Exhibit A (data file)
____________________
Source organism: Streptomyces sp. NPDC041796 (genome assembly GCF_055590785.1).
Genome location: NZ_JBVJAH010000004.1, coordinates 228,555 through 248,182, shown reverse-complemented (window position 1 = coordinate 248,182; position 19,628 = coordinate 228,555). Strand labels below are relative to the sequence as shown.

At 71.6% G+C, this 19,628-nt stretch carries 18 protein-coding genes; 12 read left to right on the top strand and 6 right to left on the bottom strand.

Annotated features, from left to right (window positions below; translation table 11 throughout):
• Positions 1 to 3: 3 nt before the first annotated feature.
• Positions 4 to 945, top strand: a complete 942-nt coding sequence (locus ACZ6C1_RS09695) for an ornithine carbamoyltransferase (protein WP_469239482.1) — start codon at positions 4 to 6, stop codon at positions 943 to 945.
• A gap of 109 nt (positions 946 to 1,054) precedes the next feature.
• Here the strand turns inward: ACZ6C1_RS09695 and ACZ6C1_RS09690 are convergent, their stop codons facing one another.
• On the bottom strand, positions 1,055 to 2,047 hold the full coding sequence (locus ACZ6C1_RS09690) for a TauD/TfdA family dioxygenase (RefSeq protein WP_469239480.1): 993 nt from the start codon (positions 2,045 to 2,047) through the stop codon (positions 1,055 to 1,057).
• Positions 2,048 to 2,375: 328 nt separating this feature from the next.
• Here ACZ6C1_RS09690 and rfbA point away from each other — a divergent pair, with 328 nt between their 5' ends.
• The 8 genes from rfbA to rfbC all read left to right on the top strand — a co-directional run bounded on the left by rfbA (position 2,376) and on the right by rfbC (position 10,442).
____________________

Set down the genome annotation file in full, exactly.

Source organism: Streptomyces sp. NPDC041796 (genome assembly GCF_055590785.1).
Genome location: NZ_JBVJAH010000004.1, coordinates 228,555 through 248,182, shown reverse-complemented (window position 1 = coordinate 248,182; position 19,628 = coordinate 228,555). Strand labels below are relative to the sequence as shown.

At 71.6% G+C, this 19,628-nt stretch carries 18 protein-coding genes; 12 read left to right on the top strand and 6 right to left on the bottom strand.

Annotated features, from left to right (window positions below; translation table 11 throughout):
• Positions 1 to 3: 3 nt before the first annotated feature.
• Positions 4 to 945, top strand: a complete 942-nt coding sequence (locus ACZ6C1_RS09695) for an ornithine carbamoyltransferase (protein WP_469239482.1) — start codon at positions 4 to 6, stop codon at positions 943 to 945.
• A gap of 109 nt (positions 946 to 1,054) precedes the next feature.
• Here the strand turns inward: ACZ6C1_RS09695 and ACZ6C1_RS09690 are convergent, their stop codons facing one another.
• On the bottom strand, positions 1,055 to 2,047 hold the full coding sequence (locus ACZ6C1_RS09690) for a TauD/TfdA family dioxygenase (RefSeq protein WP_469239480.1): 993 nt from the start codon (positions 2,045 to 2,047) through the stop codon (positions 1,055 to 1,057).
• Positions 2,048 to 2,375: 328 nt separating this feature from the next.
• Here ACZ6C1_RS09690 and rfbA point away from each other — a divergent pair, with 328 nt between their 5' ends.
• The 8 genes from rfbA to rfbC all read left to right on the top strand — a co-directional run bounded on the left by rfbA (position 2,376) and on the right by rfbC (position 10,442).